The Perfect Soldier: Special Operations, Commandos, and the Future of Us Warfare by James F. Dunnigan
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The Chinese C-17 Rolls Down The Runway
by James Dunnigan
January 30, 2013
Photos from China confirm rumors that the air force there has been developing an air transport similar to the American C-17. The new Chinese aircraft is called the Y-20 and appears to have a max weight of 220 tons and a max payload of 80 tons. In most other respects it appears very similar to the C-17. The Y-20 will likely include many characteristics of the 195 ton Il-76, a Russian heavy transport that can carry up to 50 tons and that the Chinese have been using for decades. The two Y-20 prototypes have been undergoing ground taxi tests, which usually happens within months or up to a year before the first flight.
The C-17 entered service 17 years ago and each one has a useful life of 30,000 flight hours. The 290 ton C-17 can carry up to 100 tons (including one M-1 tank) anywhere in the world because of in-air refueling. The C-17 costs about $250 million each. Britain, with eight, is the largest foreign user of the C-17. Australia and the UAE each have six, while Canada and Qatar each have four. India has ordered ten. The U.S. Air Force operates 203. China does not need that many Y-20s but it does want to get away from depending on Russia for heavy transports. Dealing with Russia can be difficult.
Last year China revived, in part, a 2005 deal to buy Il-76 transports from Russia. The new arrangement only involved China buying ten refurbished Il-76s. Back in 2005, China placed a $1.5 billion order for 38 Il-76 transport planes and Il-78s (tanker versions of the Il-76). A year later China cancelled the deal when Russia tried to up the price 27 percent. China went looking elsewhere, including urging its domestic aircraft manufacturers to come up with something. That process eventually led to the Y-20, but in the meantime China needs some more jet powered military transports.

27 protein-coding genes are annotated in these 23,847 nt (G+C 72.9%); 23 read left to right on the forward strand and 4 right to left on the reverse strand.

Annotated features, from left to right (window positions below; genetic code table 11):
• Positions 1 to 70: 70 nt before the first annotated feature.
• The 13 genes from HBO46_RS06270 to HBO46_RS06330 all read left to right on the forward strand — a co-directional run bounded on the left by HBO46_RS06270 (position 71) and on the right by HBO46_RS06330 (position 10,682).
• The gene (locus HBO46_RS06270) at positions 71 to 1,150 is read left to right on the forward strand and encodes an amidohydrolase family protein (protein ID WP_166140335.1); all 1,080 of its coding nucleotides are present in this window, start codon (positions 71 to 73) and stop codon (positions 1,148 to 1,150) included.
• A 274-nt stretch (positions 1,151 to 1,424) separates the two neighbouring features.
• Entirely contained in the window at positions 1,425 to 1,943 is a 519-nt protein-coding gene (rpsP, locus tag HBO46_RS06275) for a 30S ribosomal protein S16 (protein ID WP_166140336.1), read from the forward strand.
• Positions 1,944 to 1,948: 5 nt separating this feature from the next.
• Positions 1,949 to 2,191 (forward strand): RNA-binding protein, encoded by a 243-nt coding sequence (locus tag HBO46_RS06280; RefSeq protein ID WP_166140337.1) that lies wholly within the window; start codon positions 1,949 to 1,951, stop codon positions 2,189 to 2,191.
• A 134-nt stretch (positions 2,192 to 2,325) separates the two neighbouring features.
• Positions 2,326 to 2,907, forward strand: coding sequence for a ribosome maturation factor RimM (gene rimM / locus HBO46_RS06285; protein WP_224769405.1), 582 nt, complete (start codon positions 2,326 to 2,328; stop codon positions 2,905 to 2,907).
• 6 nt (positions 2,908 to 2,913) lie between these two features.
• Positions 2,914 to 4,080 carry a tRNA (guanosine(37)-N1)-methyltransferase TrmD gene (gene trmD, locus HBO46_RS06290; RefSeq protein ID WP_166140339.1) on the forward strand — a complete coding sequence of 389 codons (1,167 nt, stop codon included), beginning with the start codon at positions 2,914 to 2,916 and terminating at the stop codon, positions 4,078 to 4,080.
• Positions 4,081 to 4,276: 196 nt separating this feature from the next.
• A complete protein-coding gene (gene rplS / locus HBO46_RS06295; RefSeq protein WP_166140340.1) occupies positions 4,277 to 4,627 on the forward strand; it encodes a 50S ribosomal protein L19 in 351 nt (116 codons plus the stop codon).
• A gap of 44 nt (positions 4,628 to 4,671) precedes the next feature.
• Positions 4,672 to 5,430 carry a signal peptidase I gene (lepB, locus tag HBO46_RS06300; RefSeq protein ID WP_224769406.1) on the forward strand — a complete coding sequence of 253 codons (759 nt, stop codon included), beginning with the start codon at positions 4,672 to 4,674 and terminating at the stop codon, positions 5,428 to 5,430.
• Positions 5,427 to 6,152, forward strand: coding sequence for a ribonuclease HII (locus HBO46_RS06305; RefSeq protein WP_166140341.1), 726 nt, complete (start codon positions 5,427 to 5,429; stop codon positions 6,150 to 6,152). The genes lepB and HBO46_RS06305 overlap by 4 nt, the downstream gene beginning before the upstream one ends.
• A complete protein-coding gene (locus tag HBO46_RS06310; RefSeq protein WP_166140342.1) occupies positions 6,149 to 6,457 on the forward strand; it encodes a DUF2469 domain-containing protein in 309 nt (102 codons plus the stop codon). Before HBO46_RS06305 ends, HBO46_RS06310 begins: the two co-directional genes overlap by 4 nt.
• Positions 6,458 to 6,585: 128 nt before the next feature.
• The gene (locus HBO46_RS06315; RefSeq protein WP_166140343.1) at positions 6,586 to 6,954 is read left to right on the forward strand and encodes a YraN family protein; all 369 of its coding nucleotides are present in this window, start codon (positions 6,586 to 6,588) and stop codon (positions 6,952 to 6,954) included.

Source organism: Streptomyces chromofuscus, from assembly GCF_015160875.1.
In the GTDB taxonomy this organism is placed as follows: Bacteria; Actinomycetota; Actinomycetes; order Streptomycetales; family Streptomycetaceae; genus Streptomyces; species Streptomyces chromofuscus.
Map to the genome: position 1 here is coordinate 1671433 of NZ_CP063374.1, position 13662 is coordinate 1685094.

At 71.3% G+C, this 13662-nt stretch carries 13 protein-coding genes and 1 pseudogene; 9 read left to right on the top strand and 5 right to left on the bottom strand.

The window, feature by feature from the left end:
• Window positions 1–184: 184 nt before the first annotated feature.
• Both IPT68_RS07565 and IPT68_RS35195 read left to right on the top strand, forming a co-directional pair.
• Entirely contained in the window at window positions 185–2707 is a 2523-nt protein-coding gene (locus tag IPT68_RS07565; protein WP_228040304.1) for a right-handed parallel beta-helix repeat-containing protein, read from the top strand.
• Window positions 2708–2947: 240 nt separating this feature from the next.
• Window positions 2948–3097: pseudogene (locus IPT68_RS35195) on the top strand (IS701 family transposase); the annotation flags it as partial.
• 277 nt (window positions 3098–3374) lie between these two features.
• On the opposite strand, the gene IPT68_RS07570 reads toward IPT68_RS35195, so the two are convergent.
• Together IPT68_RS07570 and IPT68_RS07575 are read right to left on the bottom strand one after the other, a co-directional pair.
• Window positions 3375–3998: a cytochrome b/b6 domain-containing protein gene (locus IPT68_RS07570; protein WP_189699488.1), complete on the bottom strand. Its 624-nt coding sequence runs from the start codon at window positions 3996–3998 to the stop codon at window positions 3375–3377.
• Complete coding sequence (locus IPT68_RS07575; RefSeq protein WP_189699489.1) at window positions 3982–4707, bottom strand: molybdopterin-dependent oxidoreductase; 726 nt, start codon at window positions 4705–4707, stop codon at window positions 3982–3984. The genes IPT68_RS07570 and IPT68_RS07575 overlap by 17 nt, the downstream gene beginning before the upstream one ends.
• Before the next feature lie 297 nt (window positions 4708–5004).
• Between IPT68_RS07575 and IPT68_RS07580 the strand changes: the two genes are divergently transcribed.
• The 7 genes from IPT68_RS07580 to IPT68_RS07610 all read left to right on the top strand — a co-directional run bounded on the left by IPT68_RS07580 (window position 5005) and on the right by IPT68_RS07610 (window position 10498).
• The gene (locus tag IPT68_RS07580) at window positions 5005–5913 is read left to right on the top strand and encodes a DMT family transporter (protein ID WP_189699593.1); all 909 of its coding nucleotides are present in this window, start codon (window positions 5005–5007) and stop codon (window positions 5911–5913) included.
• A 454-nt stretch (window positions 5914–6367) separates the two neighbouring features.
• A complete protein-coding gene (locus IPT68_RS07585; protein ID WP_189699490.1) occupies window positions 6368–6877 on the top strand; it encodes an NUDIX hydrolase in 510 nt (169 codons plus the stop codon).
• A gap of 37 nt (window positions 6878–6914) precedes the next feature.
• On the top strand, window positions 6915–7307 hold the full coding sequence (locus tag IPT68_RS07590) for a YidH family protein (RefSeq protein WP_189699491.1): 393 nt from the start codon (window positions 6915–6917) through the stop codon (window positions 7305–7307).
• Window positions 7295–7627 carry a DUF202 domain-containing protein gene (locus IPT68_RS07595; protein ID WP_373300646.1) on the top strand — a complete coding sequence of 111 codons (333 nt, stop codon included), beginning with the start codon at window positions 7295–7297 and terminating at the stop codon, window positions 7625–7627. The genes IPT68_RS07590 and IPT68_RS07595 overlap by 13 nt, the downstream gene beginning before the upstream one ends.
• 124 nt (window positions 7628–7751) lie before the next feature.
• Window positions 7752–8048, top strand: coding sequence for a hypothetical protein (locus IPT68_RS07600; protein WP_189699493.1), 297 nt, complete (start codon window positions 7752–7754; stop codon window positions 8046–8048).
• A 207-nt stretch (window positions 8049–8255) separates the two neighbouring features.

Similar to the older American C-141, the Il-76 was originally only manufactured in Uzbekistan. That's because one of the Russian aircraft plants moved east during the German invasion of 1941, and ended up in Central Asia, a part of the Soviet Union that became independent Uzbekistan in 1991. Over the last decade Russia has been moving Il-76 production from Uzbekistan to Russia.
Over 900 Il-76s were manufactured over the last thirty years, most by what is now the Chkalov Tashkent Aircraft Production Company in Uzbekistan. Nearly a hundred Il-76s were exported, so far, mainly to Cuba, Iraq, China, India, Libya, and Syria. However, until the 2005 Chinese order came along, Chkalov was surviving by manufacturing wings and other components for the An-124, An-70, and An-225 transports. In addition, it made replacement parts for the Il-76 and Il-114 aircraft.
Russian commercial aircraft survived during the Cold War partly because they had a captive market (the former Soviet Union, the East European nations the Soviets dominated) and were attractive to a few other nations looking for cheap, often free, and rugged aircraft. While many old Soviet transports still serve on in secondary markets, these designs are no longer competitive. Western models, while more expensive, are cheaper and easier to operate. The old Soviet era aviation firms have tried hard to compete but that competition will eventually kill off most of the Soviet era producers, leaving only a few who managed to catch up with the rest of the world or found a specialized niche.
China is no longer interested in buying 38 Il-76/78s but is willing to work with Russia in developing a Chinese replacement for the Il-76. That’s the Y-20, which is using Russian engines and much more Russian aviation technology as well.